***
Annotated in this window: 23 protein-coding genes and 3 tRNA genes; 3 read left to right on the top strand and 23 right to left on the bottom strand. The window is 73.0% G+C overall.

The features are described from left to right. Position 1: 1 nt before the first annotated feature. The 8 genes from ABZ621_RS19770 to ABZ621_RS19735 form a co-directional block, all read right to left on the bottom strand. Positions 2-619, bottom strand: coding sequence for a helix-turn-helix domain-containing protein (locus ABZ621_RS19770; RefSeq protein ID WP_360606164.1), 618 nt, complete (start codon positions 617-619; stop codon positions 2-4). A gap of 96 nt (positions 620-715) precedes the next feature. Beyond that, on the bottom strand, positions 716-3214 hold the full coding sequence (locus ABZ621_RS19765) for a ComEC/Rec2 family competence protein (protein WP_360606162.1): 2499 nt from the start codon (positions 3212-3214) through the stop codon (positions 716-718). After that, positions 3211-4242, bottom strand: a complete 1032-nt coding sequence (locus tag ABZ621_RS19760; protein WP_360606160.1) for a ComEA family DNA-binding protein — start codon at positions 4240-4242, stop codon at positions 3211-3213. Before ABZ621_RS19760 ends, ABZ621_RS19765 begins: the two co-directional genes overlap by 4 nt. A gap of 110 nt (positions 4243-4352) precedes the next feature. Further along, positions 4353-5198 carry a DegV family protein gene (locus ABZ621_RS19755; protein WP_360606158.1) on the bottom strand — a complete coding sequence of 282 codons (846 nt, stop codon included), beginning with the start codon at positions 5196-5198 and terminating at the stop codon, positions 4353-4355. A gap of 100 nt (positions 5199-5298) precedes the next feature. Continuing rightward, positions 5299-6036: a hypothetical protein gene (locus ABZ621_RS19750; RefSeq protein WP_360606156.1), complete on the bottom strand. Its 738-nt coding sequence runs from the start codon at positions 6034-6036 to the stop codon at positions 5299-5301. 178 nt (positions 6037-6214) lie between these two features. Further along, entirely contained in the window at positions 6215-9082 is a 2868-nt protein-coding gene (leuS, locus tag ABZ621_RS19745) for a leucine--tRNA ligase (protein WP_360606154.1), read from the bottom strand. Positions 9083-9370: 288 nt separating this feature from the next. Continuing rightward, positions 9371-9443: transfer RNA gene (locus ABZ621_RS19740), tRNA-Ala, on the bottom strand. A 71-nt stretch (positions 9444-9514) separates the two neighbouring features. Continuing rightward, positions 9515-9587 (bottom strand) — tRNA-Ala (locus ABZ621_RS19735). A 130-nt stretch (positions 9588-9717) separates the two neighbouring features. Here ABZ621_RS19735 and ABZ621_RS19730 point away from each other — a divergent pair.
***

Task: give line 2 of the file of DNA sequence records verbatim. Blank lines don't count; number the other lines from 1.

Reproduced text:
The features are described from left to right. Position 1: 1 nt before the first annotated feature. The 8 genes from ABZ621_RS19770 to ABZ621_RS19735 form a co-directional block, all read right to left on the bottom strand. Positions 2-619, bottom strand: coding sequence for a helix-turn-helix domain-containing protein (locus ABZ621_RS19770; RefSeq protein ID WP_360606164.1), 618 nt, complete (start codon positions 617-619; stop codon positions 2-4). A gap of 96 nt (positions 620-715) precedes the next feature. Beyond that, on the bottom strand, positions 716-3214 hold the full coding sequence (locus ABZ621_RS19765) for a ComEC/Rec2 family competence protein (protein WP_360606162.1): 2499 nt from the start codon (positions 3212-3214) through the stop codon (positions 716-718). After that, positions 3211-4242, bottom strand: a complete 1032-nt coding sequence (locus tag ABZ621_RS19760; protein WP_360606160.1) for a ComEA family DNA-binding protein — start codon at positions 4240-4242, stop codon at positions 3211-3213. Before ABZ621_RS19760 ends, ABZ621_RS19765 begins: the two co-directional genes overlap by 4 nt. A gap of 110 nt (positions 4243-4352) precedes the next feature. Further along, positions 4353-5198 carry a DegV family protein gene (locus ABZ621_RS19755; protein WP_360606158.1) on the bottom strand — a complete coding sequence of 282 codons (846 nt, stop codon included), beginning with the start codon at positions 5196-5198 and terminating at the stop codon, positions 4353-4355. A gap of 100 nt (positions 5199-5298) precedes the next feature. Continuing rightward, positions 5299-6036: a hypothetical protein gene (locus ABZ621_RS19750; RefSeq protein WP_360606156.1), complete on the bottom strand. Its 738-nt coding sequence runs from the start codon at positions 6034-6036 to the stop codon at positions 5299-5301. 178 nt (positions 6037-6214) lie between these two features. Further along, entirely contained in the window at positions 6215-9082 is a 2868-nt protein-coding gene (leuS, locus tag ABZ621_RS19745) for a leucine--tRNA ligase (protein WP_360606154.1), read from the bottom strand. Positions 9083-9370: 288 nt separating this feature from the next. Continuing rightward, positions 9371-9443: transfer RNA gene (locus ABZ621_RS19740), tRNA-Ala, on the bottom strand. A 71-nt stretch (positions 9444-9514) separates the two neighbouring features. Continuing rightward, positions 9515-9587 (bottom strand) — tRNA-Ala (locus ABZ621_RS19735). A 130-nt stretch (positions 9588-9717) separates the two neighbouring features. Here ABZ621_RS19735 and ABZ621_RS19730 point away from each other — a divergent pair.